Despite making multiple references to touchpoints in past DBL posts and in presentations, it is a real challenge to find any substantive information about touchpoints. What is their significance in the user experience and what do we know about assessing and improving what happens at the touchpoints across our service operations. Yes, you can find an entry for it in Wikipedia, which is short on details, but beyond that there’s little for those who want to better understand touchpoints.
That’s why I was pleased to discover an actual research article focusing on touchpoints titled “Service Innovation Through Touch-points: Development of an Innovation Toolkit for the First Stages of New Service Development“. It appeared in the International Journal of Design Vol.5, No.2 2011. The focus of the paper is to develop innovation in service design and development by focusing on touchpoints. The author, Simon Clatworthy, developed a toolkit based on a card system as a tangible way for designers to better understand the impact of touchpoints in service experiences, and how to potentially make improvements to those touchpoints. Clatworthy begins with a good definition of the touchpoint:
Touch-points are the points of contact between a service provider and customers. A customer might utilise many different touch-points as part of a use scenario (often called a customer journey). For example, a bank’s touch points include its physical buildings, web-site, physical print-outs, self-service machines,bank-cards, customer assistants, call-centres, telephone assistance etc. Each time a person relates to, or interacts with, a touch-point, they have a service-encounter. This gives an experience and adds something to the person’s relationship with the service and the service provider. The sum of all experiences from touch-point interactions colours their opinion of the service (and the service provider). Touch-points are one of the central aspects of service design. A commonly used definition of service design is “Design for experiences that happen over time and across different touchpoints” (ServiceDesign.org). As this definition shows, touchpoints are often cited as one of the major elements of service design, and the term is often used when describing the differences between products and services. They form the link between the service provider and the customer, and in this way, touch-points are central to the customer experience.
Knowing that touchpoints “are central to the customer experience” suggests that librarians should do more to identify and evaluate the touchpoints that combine to create the library user experience. Do we even know what our library touchpoints are, and if we do, do we know how they work to provide the desired experience – and ultimately how would we assess if they are working to deliver that experience?
Those are questions that drove Clatworthy to conduct this research. His article describes “the method for innovation for touchpoints.” To do this he and his team developed a method involving cards. You may be familiar with web design research that uses a card sorting system to help users identify their preferences for the organization of the site or terminology being tested for the site. In this research, cards were created to represent the touchpoints of an organization. Creating the cards also helped the team to identify and think through the touchpoints that made up the experience. The cards can then be used to identify a “pain point”, a touchpoint where the experience, from the point of view the user, falls flat or is inconsistent with the totality of the experience.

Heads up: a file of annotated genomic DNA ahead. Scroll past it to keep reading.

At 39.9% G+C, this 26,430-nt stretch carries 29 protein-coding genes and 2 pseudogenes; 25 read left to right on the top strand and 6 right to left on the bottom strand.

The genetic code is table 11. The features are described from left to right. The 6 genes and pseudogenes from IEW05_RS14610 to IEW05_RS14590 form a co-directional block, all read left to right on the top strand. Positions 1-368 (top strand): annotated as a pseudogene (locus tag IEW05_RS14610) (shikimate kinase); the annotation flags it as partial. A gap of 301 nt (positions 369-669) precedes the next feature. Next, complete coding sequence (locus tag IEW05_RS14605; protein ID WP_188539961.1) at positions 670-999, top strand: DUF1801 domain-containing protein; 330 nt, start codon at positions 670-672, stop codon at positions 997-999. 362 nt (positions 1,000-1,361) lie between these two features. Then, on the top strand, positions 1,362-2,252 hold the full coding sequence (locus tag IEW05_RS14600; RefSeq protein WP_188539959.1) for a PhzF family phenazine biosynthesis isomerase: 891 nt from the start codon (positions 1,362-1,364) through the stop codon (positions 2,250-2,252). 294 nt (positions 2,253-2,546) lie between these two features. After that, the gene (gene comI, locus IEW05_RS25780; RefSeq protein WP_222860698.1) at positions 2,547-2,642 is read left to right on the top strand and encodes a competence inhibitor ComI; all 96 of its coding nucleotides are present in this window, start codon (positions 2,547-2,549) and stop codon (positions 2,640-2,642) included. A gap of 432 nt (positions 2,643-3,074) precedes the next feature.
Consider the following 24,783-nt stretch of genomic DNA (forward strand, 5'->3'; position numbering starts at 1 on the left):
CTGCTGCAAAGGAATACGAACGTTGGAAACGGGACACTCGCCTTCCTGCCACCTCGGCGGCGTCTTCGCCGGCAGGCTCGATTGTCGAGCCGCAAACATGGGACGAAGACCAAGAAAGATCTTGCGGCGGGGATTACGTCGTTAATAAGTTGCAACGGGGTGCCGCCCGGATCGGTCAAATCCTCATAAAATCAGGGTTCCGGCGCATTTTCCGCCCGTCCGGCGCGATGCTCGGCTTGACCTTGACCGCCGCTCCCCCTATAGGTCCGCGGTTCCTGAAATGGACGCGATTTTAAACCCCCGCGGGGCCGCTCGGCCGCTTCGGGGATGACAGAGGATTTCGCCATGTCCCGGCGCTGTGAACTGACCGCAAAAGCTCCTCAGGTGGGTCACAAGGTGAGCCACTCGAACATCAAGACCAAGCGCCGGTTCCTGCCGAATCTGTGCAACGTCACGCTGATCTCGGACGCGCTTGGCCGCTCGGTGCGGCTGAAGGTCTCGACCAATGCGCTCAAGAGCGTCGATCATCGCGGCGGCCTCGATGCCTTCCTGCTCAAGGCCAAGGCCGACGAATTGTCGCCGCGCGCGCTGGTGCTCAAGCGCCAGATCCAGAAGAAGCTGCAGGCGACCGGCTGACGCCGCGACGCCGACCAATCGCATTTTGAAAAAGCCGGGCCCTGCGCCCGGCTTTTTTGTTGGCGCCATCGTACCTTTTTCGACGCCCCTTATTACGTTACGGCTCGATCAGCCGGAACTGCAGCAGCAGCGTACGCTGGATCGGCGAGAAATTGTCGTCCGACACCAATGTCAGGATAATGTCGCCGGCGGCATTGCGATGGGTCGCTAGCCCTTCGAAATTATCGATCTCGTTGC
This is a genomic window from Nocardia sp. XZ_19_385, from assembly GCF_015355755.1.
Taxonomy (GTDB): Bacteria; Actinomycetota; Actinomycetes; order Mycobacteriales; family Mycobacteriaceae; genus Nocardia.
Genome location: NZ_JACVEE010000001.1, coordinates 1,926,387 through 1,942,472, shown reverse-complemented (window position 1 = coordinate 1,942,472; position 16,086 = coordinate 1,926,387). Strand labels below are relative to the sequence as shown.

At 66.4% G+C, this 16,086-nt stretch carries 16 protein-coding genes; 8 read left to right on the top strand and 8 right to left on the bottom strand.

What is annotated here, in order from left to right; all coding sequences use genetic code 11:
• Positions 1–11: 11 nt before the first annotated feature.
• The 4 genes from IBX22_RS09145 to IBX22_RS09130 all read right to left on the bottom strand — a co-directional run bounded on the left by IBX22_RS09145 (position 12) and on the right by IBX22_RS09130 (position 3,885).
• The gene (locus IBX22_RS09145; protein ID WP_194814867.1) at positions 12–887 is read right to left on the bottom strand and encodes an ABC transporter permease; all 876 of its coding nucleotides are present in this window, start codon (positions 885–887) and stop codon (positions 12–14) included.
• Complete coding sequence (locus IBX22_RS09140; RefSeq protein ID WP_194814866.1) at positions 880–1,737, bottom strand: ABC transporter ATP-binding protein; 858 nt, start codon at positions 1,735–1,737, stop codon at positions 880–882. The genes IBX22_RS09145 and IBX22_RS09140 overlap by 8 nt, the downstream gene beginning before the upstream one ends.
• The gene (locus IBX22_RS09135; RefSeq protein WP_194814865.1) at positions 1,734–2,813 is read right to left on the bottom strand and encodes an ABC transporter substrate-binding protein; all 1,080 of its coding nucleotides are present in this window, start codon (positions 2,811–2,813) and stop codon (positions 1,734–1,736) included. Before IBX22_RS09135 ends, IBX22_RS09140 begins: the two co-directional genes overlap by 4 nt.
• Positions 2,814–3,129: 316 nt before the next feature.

For example, a library pain point could be the directional signage in the book stacks. Up until that time, each experiential touchpoint, from entering the library to searching the catalog to asking for directions at the “ask here” desk, delivered the experience according to design. But when the user got to the stacks location and failed to successfully navigate to the book’s location, the experience failed. We need to identify the pain points and turn them into successful touchpoints. The card exercise could help to more clearly identify which unit or department in the library is responsible for or associated with a unique touchpoint – or when there is overlap.
So what are the key takeways from the reseach:
The first is that service designers focus upon the orchestration of a service in which the choice of individual touch-points and their relation to other touch-points is important. This requires an understanding not only of individual touch-point qualities, but also of their potentials when combined in particular ways. The second relates to the orchestration of touch-points over time. Common to both of these is an understanding of the parts and the whole and the innumerable alternatives that this affords in relation to how a customer might experience.
What is your next step if you want to get in touch with your touchpoints – presumably to understand better where they are and how they can be part of the overall experience design? The first thing may be to start a conversation in your library about touchpoints, and what they mean to the staff who serve at or create these points. Once there is general consensus about the value of studying and improving touchpoints, a more formal process may be called for to map the touchpoints and learn how they interconnect. A customer journey mapping exercise could help staff to identify the library touchpoints – and whether what happens at those touchpoints is adding up to the best experience or if there are various pain points that need attention. Clatworthy’s paper is a good start for better understanding the role of the touchpoint in the library user experience. It would be great to see more research and scholarly communication – or just practical advice – about touchpoints.